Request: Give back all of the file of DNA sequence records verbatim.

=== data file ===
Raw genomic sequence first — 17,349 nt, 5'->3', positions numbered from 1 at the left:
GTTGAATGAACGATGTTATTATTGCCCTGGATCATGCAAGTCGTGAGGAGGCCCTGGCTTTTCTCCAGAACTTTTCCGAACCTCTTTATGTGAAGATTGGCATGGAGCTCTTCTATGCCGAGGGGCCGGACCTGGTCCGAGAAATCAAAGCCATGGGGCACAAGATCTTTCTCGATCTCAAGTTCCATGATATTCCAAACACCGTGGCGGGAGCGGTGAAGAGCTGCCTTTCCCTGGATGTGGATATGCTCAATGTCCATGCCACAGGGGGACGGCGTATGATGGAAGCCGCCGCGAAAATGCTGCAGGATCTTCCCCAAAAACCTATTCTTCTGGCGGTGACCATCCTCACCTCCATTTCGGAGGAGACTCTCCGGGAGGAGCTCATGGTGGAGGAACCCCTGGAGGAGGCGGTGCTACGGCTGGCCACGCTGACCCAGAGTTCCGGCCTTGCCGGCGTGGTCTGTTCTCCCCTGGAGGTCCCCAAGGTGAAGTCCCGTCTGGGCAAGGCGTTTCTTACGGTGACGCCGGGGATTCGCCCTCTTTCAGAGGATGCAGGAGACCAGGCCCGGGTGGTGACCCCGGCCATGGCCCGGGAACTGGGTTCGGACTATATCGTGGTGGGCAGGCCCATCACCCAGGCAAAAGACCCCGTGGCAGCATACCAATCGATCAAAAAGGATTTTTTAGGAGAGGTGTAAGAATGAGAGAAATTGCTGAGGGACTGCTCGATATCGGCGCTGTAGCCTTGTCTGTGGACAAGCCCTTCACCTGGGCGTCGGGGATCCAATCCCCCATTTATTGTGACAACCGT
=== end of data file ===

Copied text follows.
Raw genomic sequence first — 17,349 nt, 5'->3', positions numbered from 1 at the left:
GTTGAATGAACGATGTTATTATTGCCCTGGATCATGCAAGTCGTGAGGAGGCCCTGGCTTTTCTCCAGAACTTTTCCGAACCTCTTTATGTGAAGATTGGCATGGAGCTCTTCTATGCCGAGGGGCCGGACCTGGTCCGAGAAATCAAAGCCATGGGGCACAAGATCTTTCTCGATCTCAAGTTCCATGATATTCCAAACACCGTGGCGGGAGCGGTGAAGAGCTGCCTTTCCCTGGATGTGGATATGCTCAATGTCCATGCCACAGGGGGACGGCGTATGATGGAAGCCGCCGCGAAAATGCTGCAGGATCTTCCCCAAAAACCTATTCTTCTGGCGGTGACCATCCTCACCTCCATTTCGGAGGAGACTCTCCGGGAGGAGCTCATGGTGGAGGAACCCCTGGAGGAGGCGGTGCTACGGCTGGCCACGCTGACCCAGAGTTCCGGCCTTGCCGGCGTGGTCTGTTCTCCCCTGGAGGTCCCCAAGGTGAAGTCCCGTCTGGGCAAGGCGTTTCTTACGGTGACGCCGGGGATTCGCCCTCTTTCAGAGGATGCAGGAGACCAGGCCCGGGTGGTGACCCCGGCCATGGCCCGGGAACTGGGTTCGGACTATATCGTGGTGGGCAGGCCCATCACCCAGGCAAAAGACCCCGTGGCAGCATACCAATCGATCAAAAAGGATTTTTTAGGAGAGGTGTAAGAATGAGAGAAATTGCTGAGGGACTGCTCGATATCGGCGCTGTAGCCTTGTCTGTGGACAAGCCCTTCACCTGGGCGTCGGGGATCCAATCCCCCATTTATTGTGACAACCGT